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The Globe and Mail

A strong voice for federalism falls silent

Over lunch with a reporter last week, Mario Laguë talked a little shop, gossiped just a bit and discussed the challenges boomers face in dealing with kids and aging parents. Rather mischievously, he mentioned, too, that he had taken up with a motorcycle this summer.

The 52-year-old director of communications for Liberal Leader Michael Ignatieff joked that riding a motorcycle was his way of dealing with his "midlife crisis," noting coyly it was much better than any alternative.

Mr. Laguë was killed Thursday morning as he rode his motorcycle to work. At an intersection in Ottawa's west end, not far from his office near Parliament Hill, he was involved in an accident with an SUV. Reports say he sustained head injuries and was pronounced dead at the scene.

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News of his death travelled quickly around the Hill via Facebook, Twitter and phone, stunning leaders and staffers from all parties.

Mr. Laguë was well known and well liked on the Hill, having served in various senior communications jobs, working for two prime ministers and finally returning last fall to work for the Leader of the Official Opposition.

He was a big physical presence, but not a threatening one. He had a salty tongue and a killer wit, and he gave candid advice.

His expertise was Quebec, but he also had a good sense of the entire country; he was an ardent federalist.

Mr. Laguë, who was born Feb. 2, 1958, cut his teeth in Quebec politics, working for the provincial Liberals under Robert Bourassa.

His love for his country came through when he resigned his post as Quebec agent to Mexico - Mr. Bourassa had sent him down there - rather than swear allegiance to the separatist Parti Québécois when it came to power in the province.

"So he chose his conscience over his job," said Peter Donolo, chief of staff to Ignatieff. "He was a guy who refused to go on bended knee before Quebec separatists and was willing to sacrifice his provincial career."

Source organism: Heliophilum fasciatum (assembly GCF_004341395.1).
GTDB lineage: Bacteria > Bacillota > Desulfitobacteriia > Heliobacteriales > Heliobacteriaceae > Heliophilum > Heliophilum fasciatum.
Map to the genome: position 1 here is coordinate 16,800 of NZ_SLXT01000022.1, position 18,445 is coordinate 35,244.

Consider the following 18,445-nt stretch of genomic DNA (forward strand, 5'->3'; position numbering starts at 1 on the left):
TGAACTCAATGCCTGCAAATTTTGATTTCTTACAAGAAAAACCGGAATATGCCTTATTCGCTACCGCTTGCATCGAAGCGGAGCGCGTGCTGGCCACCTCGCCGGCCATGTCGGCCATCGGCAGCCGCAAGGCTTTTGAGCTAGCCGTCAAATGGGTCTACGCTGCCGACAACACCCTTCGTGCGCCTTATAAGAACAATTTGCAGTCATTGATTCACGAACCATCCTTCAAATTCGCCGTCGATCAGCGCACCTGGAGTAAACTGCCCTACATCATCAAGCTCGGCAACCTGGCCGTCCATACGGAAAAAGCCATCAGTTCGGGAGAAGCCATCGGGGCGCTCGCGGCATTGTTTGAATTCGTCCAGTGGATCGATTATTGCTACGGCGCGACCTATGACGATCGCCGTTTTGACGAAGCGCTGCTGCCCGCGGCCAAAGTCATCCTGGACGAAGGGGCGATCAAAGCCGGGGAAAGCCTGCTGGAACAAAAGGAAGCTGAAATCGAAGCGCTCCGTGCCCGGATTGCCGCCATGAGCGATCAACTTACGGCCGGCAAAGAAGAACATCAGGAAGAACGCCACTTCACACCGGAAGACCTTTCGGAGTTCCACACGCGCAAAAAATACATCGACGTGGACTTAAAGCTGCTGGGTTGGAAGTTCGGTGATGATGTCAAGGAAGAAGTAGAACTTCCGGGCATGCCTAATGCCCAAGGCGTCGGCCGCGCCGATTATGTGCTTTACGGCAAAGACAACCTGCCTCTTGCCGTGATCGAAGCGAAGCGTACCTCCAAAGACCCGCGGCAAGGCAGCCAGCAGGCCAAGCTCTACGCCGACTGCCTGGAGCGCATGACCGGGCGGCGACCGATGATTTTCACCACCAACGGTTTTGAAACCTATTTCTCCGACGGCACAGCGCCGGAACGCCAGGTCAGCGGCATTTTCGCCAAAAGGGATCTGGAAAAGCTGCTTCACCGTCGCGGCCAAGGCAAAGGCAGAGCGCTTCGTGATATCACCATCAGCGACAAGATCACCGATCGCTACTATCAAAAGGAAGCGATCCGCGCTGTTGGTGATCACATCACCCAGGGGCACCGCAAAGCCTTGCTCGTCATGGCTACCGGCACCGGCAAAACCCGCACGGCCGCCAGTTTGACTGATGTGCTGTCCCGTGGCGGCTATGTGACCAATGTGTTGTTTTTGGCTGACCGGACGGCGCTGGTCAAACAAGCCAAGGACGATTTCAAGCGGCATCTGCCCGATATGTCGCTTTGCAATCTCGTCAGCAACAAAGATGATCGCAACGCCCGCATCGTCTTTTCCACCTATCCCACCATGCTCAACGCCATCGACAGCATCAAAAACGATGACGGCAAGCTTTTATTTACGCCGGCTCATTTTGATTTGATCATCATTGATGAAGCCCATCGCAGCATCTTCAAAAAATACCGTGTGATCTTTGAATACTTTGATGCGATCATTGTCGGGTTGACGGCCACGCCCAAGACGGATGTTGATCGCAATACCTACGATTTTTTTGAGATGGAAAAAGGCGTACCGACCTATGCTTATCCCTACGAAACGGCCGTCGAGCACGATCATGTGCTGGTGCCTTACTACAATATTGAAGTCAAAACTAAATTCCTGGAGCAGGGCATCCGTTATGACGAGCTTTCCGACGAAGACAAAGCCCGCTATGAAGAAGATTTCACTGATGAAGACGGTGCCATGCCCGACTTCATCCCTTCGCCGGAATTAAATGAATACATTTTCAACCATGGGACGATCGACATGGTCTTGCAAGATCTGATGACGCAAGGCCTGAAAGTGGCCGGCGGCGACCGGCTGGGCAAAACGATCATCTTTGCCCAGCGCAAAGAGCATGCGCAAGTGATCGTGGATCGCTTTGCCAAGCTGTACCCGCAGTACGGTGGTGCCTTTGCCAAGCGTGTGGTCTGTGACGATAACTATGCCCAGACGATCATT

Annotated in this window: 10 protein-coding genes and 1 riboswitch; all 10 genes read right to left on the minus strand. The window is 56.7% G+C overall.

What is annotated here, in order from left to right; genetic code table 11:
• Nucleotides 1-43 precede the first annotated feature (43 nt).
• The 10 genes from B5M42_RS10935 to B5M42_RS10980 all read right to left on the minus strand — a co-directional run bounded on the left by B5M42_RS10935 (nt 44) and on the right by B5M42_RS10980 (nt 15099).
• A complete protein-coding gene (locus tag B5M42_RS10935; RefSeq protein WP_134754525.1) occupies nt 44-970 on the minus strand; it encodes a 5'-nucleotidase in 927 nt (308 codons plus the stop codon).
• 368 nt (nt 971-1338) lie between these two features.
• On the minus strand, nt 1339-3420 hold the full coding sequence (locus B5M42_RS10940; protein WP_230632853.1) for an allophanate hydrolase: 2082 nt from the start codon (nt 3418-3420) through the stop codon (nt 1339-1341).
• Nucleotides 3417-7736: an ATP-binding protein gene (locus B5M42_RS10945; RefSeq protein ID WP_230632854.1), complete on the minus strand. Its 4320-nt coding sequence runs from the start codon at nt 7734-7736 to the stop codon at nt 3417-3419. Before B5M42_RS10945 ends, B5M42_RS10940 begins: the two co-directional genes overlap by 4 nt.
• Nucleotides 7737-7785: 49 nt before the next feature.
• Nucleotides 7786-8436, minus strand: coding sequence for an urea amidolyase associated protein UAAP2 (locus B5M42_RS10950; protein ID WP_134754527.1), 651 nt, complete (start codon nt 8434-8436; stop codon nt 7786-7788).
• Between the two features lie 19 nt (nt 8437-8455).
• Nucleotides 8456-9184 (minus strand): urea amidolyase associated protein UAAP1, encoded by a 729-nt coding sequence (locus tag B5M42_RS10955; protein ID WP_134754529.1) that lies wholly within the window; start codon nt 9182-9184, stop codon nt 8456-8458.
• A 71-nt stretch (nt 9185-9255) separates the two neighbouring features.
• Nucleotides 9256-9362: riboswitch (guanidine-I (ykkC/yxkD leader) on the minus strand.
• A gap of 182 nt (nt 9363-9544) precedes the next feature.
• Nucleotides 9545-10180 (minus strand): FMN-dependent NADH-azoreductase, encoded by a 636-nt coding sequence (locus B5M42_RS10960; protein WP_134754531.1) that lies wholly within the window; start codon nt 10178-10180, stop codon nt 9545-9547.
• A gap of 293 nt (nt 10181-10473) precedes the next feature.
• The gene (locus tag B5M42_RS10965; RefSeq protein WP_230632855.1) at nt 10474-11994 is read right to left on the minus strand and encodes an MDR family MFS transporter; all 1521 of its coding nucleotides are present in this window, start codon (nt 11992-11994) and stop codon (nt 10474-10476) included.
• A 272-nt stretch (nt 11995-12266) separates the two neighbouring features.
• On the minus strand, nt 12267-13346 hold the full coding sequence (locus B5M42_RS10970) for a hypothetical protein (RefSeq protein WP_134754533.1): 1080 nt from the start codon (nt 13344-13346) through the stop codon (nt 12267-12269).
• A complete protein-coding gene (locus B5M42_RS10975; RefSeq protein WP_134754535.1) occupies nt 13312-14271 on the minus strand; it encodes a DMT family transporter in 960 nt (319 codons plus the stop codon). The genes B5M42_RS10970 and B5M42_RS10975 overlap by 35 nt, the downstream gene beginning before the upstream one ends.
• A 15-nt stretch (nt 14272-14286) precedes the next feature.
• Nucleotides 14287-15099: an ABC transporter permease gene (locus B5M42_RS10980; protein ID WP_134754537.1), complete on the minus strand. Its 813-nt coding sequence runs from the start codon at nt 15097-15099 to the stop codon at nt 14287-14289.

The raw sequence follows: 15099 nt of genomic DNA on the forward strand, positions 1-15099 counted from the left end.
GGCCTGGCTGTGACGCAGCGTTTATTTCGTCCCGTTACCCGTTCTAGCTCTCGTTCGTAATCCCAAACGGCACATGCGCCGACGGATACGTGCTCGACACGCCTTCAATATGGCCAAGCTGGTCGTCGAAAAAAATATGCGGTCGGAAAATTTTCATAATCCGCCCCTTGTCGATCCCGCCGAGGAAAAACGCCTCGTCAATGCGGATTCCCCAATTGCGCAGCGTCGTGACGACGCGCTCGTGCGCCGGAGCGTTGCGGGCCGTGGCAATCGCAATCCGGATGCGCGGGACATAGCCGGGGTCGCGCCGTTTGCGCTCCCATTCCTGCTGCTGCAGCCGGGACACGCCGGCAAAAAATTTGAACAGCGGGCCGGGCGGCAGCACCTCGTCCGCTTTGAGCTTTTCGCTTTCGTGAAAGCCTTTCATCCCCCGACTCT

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Mr. Donolo was the one who had asked Mr. Laguë to return to politics last November, as part of the new team around Mr. Ignatieff.

Mr. Laguë, however, first came to Ottawa politics after the 1995 Quebec referendum. He had worked on the No side of the campaign and had come to know some of the Ottawa crowd.

At the Privy Council Office, from 1998 to 2003, he worked himself up to the very senior role of assistant secretary for communications to the cabinet. As the most senior bureaucrat in charge of all government communications, Mr. Laguë would later attract some controversy over the sponsorship scandal.

At that time, Mr. Donolo was the director of communications to prime minister Jean Chrétien. Mr. Laguë was his public service counterpart and the two met regularly.

Eddie Goldenberg, who served as Mr. Chrétien's principal secretary, said Mr. Laguë worked closely on the controversial Clarity Act, which spelled out the conditions under which the federal government would negotiate separation with Quebec. It is considered one of Mr. Chrétien's legacy initiatives.

"He was a consummate professional … had a very good understanding of Quebec and gave extraordinarily good advice," said Mr. Goldenberg, who was also a good friend of Mr. Laguë.

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When Paul Martin became prime minister in late 2003, Mr. Laguë moved over to the political side, working as his director of communications. That was not a great union; there appeared to be some tension with the Martin senior staffers.

Mr. Laguë was moved out and given the post of ambassador to Costa Rica in 2005.

After serving in that role, he went on a secondment, working in Switzerland for an international environmental group, then returned to Ottawa last summer.

When it came time to appoint a communications director to help Mr. Ignatieff improve his image after a disastrous summer, Mr. Donolo knew whom to call. He said there was no hesitation: Mr. Laguë was a guy he could count on.

"He was an immediate hit here, because there's a wonderful kind of mid-level cadre of talent here [in the Opposition Leader's office]and he was just wonderful with these younger staffers … excited by the edgiest kind of Internet ideas they had," Mr. Donolo said.

In turn, he added, the staffers loved the fact that Mr. Laguë was so blunt: "Every other word out of his mouth was four-letter … He had a terrific … sense of humour and he was infectious."

Even more important, Mr. Laguë developed a good relationship with the Opposition Leader, who loved his "salty manner." He could make Mr. Ignatieff laugh, Mr. Donolo said.

Added Mr. Goldenberg: "He could always see the big picture … You always knew where Mario stood."

Mr. Laguë leaves his wife, Caroline Vu-Nguyen, two teenage children and his extended family.

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